People often say that China, despite being a power house of manufacturing, does very little in the way of innovation. This is just not true. The Chinese have given us gunpowder, fortune cookies, and the floating bed.
Most recently, one Chinese man set out to make a wind powered car and claims he succeeded – but did he?
A video report of his story was put up on YouTube and comments were divided on the plausibility of this wind car, but no definitive answers have been put forth.
According to the video, 55-year-old farmer Tang Zhenping put this car together from various spare parts and mounted a “wind turbine” on the grill. He claims that when the car reaches 40mph (60km/h), enough wind is generated to create the 1.21 Gigawatts needed to power the flux capacitor… wait, forget about that last part.
When the car is moving between 40mph and its top speed of 70mph (112km/h) the turbine goes to work and charges up the battery, thus extending its life up to three times longer than other electric cars. Already we run into trouble: so this isn’t a wind powered car at all. It’s more like a wind power-assisted car.
Comments to the video were generally negative, suggesting that the fan probably does more harm than good for the car. Those seem like perfectly reasonable criticisms especially when you look at the thing.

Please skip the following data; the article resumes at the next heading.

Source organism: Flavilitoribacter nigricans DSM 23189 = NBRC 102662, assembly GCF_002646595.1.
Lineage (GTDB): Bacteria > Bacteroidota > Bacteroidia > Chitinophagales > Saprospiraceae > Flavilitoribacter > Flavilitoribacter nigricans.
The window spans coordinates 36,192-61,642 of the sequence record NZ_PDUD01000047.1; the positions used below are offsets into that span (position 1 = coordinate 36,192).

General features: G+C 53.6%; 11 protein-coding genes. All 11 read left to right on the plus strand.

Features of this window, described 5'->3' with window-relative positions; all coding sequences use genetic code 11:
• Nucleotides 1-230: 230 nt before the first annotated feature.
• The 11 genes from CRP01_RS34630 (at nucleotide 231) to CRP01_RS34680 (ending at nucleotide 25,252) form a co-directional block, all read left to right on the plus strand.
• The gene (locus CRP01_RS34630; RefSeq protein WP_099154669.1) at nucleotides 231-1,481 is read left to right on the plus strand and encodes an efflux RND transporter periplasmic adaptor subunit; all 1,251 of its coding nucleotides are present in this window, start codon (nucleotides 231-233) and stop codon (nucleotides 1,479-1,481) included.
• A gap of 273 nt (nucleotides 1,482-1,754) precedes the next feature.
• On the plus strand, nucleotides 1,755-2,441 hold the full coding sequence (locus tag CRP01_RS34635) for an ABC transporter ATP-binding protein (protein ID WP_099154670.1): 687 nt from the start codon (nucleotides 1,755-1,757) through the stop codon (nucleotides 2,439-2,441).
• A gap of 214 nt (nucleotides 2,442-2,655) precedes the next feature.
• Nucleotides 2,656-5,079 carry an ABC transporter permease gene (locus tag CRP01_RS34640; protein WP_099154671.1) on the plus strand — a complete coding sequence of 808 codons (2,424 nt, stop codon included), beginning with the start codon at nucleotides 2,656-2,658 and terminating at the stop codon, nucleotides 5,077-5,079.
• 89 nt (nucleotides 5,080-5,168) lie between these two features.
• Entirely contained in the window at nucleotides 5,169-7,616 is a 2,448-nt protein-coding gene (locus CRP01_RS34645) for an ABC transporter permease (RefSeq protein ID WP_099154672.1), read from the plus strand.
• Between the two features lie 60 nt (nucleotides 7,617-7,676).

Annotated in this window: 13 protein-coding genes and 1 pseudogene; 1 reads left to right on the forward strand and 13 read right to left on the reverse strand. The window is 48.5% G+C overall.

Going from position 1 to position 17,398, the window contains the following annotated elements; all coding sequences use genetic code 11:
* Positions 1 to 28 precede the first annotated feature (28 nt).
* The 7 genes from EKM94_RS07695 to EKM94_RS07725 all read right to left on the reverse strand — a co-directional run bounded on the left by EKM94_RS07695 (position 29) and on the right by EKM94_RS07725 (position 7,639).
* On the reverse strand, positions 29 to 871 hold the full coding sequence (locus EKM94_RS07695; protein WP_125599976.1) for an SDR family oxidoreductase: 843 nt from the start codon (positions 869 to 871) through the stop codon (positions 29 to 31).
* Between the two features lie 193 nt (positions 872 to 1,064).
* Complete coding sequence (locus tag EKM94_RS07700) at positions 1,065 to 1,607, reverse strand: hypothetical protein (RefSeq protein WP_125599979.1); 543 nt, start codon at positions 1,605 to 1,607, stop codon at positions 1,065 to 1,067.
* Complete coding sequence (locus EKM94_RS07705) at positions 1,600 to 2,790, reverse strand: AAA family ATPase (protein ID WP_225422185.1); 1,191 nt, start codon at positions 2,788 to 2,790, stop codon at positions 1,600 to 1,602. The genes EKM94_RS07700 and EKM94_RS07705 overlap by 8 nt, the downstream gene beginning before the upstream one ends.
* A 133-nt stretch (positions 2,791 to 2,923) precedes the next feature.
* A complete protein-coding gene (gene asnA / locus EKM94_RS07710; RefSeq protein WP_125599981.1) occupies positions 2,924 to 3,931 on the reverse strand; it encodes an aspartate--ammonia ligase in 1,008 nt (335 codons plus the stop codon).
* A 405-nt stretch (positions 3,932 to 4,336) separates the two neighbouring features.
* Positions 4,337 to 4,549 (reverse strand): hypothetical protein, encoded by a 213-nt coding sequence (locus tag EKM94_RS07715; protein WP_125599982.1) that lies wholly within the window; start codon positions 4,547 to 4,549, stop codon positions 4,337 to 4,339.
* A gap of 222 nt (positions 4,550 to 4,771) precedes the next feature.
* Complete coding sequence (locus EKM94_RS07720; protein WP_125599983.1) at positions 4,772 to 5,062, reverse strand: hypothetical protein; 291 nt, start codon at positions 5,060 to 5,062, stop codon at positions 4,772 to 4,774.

However, beyond looking like a soap box racer, the car seems to have the appropriate specs to get a boost from wind power. The blades are densely spaced to collect a large amount of wind yet and they seemed to be angled well to lower resistance on the car.
Although the body isn’t much to look at it seems to provide a path for the air to flow somewhat smoothly. Combine that with its obvious light weight and it could very well keep his battery charged better than your typical electric car.
That probably has more to do with the lack of any instrumentation that most modern cars have and its weight than the power of wind. In fact, he would probably benefit more by rigging an alternator.
Through the unscientific process of plucking a random alternator from the web I found its Wattage to be 1.9kW. A random wind turbine that looked similar to Mr. Tang’s, the Energy Ball V100 could put out 500W tops.
Mr. Tang has been looking around for a buyer of his technology but no one had bitten so far. Nevertheless, it was a dream of his to make his own electric car since he was a young man and he accomplished it in only three months for just US$1,600. That’s something he can be proud of.
It’s also symbolic of China’s rise to become both the leading consumer of automobiles and the leading producer of wind electricity in the world in the last decade.